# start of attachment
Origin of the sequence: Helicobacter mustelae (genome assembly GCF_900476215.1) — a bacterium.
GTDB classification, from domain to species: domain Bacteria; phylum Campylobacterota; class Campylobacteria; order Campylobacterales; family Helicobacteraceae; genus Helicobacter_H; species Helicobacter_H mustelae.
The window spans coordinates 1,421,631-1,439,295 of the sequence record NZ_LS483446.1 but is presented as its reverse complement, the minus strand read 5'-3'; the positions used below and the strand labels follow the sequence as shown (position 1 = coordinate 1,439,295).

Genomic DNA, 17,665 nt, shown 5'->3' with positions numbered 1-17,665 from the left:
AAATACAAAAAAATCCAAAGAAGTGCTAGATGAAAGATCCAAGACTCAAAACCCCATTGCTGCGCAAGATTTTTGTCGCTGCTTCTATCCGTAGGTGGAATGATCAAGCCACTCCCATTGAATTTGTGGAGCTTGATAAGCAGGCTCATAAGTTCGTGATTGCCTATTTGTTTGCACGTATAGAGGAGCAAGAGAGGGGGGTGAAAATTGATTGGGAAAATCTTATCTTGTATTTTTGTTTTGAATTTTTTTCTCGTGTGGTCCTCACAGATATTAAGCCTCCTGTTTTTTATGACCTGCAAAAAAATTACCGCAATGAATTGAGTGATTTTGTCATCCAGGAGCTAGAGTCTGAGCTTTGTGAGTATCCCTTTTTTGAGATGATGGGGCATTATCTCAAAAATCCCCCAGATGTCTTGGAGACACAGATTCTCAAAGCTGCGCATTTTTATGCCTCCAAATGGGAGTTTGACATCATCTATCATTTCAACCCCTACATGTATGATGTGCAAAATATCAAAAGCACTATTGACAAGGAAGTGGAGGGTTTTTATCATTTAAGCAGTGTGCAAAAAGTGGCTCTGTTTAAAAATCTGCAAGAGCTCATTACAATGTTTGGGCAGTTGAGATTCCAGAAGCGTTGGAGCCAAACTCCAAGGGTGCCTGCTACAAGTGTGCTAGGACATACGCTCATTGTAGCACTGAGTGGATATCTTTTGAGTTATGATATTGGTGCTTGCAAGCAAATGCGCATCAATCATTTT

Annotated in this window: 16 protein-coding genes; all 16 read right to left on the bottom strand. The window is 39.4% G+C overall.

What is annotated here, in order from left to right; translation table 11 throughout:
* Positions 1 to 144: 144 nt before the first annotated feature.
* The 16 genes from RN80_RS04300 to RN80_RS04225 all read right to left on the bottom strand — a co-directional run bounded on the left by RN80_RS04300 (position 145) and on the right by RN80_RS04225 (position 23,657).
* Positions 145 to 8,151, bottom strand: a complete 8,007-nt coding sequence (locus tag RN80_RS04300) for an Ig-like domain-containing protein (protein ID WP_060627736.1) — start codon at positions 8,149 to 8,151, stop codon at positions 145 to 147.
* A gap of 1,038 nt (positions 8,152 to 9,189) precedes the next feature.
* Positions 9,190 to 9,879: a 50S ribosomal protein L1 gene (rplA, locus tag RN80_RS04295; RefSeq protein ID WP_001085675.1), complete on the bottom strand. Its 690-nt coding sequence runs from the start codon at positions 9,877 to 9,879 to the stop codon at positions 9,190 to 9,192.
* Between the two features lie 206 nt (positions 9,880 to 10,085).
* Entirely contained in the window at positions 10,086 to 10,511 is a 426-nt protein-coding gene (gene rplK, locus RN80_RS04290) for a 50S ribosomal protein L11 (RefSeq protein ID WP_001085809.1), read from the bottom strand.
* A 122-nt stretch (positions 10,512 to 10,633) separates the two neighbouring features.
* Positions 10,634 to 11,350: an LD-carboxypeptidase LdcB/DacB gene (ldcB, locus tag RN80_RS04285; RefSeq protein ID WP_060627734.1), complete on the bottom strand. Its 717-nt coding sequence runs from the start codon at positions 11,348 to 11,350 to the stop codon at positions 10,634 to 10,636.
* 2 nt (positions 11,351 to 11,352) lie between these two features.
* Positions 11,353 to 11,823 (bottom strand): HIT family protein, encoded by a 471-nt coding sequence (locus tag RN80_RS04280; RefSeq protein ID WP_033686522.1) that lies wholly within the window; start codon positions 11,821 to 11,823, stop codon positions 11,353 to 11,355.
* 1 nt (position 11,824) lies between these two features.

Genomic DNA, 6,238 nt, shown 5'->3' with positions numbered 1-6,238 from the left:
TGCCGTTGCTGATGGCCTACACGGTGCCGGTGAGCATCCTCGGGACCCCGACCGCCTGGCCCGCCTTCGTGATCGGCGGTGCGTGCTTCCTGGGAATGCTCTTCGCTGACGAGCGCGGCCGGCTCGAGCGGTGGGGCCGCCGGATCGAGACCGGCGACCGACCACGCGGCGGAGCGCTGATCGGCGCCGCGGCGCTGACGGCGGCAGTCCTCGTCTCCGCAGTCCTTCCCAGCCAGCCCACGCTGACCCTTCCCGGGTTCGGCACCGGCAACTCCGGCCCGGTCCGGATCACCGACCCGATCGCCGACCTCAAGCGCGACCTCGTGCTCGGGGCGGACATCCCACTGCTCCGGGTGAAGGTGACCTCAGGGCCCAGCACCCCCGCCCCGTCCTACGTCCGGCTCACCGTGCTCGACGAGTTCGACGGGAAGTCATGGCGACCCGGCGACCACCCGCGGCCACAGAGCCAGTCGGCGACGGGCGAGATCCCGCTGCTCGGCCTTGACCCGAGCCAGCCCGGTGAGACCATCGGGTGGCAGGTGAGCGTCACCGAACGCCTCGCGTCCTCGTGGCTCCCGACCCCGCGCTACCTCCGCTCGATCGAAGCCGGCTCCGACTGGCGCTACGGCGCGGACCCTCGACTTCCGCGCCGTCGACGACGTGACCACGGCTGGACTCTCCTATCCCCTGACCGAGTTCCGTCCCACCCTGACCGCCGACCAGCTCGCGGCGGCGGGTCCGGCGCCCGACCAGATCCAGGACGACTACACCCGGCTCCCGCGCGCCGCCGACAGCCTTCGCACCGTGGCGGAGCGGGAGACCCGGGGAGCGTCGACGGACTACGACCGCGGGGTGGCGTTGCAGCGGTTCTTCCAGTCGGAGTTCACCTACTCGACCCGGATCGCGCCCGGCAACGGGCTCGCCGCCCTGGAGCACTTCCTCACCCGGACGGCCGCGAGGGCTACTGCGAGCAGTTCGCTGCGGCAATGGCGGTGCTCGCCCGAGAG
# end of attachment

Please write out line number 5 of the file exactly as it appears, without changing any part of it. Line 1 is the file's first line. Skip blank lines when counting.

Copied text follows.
AAATACAAAAAAATCCAAAGAAGTGCTAGATGAAAGATCCAAGACTCAAAACCCCATTGCTGCGCAAGATTTTTGTCGCTGCTTCTATCCGTAGGTGGAATGATCAAGCCACTCCCATTGAATTTGTGGAGCTTGATAAGCAGGCTCATAAGTTCGTGATTGCCTATTTGTTTGCACGTATAGAGGAGCAAGAGAGGGGGGTGAAAATTGATTGGGAAAATCTTATCTTGTATTTTTGTTTTGAATTTTTTTCTCGTGTGGTCCTCACAGATATTAAGCCTCCTGTTTTTTATGACCTGCAAAAAAATTACCGCAATGAATTGAGTGATTTTGTCATCCAGGAGCTAGAGTCTGAGCTTTGTGAGTATCCCTTTTTTGAGATGATGGGGCATTATCTCAAAAATCCCCCAGATGTCTTGGAGACACAGATTCTCAAAGCTGCGCATTTTTATGCCTCCAAATGGGAGTTTGACATCATCTATCATTTCAACCCCTACATGTATGATGTGCAAAATATCAAAAGCACTATTGACAAGGAAGTGGAGGGTTTTTATCATTTAAGCAGTGTGCAAAAAGTGGCTCTGTTTAAAAATCTGCAAGAGCTCATTACAATGTTTGGGCAGTTGAGATTCCAGAAGCGTTGGAGCCAAACTCCAAGGGTGCCTGCTACAAGTGTGCTAGGACATACGCTCATTGTAGCACTGAGTGGATATCTTTTGAGTTATGATATTGGTGCTTGCAAGCAAATGCGCATCAATCATTTT